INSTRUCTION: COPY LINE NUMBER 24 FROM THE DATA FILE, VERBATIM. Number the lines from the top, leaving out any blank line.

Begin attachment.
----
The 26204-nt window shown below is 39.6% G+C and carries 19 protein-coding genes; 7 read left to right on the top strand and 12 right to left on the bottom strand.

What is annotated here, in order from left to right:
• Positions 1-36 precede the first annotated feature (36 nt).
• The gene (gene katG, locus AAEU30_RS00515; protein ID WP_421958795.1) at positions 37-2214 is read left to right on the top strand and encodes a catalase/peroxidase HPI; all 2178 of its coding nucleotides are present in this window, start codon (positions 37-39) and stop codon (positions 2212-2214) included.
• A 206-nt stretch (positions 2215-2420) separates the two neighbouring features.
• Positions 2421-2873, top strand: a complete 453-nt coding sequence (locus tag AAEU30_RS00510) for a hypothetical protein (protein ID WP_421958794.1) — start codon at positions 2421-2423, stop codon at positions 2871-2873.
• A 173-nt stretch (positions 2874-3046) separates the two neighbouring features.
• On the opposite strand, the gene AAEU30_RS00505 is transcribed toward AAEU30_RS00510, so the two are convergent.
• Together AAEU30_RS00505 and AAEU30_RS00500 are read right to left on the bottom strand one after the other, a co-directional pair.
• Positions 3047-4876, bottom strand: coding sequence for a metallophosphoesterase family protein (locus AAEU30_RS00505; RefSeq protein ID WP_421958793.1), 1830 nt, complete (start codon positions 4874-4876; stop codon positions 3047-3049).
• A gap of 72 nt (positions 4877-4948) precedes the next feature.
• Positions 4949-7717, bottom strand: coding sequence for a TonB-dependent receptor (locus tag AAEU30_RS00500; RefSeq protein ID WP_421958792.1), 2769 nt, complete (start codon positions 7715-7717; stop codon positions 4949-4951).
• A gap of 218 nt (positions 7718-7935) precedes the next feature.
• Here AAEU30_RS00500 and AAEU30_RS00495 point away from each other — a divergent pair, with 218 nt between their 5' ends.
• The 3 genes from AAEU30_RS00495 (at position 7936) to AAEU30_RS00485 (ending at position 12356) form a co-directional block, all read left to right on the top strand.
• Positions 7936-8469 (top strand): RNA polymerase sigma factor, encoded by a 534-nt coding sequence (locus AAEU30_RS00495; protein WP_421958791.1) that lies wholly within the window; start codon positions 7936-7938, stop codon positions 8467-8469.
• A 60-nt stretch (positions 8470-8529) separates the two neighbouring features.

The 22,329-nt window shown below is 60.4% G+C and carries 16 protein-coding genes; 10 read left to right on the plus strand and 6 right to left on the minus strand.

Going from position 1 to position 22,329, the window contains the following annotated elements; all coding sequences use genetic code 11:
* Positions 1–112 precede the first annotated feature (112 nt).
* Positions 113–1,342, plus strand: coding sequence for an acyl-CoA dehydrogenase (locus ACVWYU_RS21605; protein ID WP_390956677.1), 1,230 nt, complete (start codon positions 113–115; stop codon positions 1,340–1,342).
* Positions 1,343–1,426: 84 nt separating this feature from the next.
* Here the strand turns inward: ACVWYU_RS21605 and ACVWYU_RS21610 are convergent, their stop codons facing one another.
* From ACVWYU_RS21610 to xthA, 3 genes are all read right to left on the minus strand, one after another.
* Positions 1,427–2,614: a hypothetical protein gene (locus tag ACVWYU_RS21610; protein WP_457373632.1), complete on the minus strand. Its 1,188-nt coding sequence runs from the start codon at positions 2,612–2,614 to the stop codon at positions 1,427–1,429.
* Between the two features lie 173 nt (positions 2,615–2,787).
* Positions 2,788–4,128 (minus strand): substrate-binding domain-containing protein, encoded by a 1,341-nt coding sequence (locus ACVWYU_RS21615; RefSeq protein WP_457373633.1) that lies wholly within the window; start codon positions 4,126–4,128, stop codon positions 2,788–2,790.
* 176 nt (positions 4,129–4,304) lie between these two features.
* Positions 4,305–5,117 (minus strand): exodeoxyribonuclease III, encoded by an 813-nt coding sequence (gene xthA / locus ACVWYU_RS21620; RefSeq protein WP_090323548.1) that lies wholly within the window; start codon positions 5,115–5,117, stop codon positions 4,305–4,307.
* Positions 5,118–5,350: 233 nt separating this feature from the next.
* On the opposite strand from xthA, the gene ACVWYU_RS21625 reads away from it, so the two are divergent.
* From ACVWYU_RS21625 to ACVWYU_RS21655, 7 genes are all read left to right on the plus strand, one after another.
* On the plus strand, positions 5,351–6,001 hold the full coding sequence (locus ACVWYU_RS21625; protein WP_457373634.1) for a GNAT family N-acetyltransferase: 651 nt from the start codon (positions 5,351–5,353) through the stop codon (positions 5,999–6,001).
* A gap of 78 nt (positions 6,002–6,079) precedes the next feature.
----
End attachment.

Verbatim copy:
* From ACVWYU_RS21610 to xthA, 3 genes are all read right to left on the minus strand, one after another.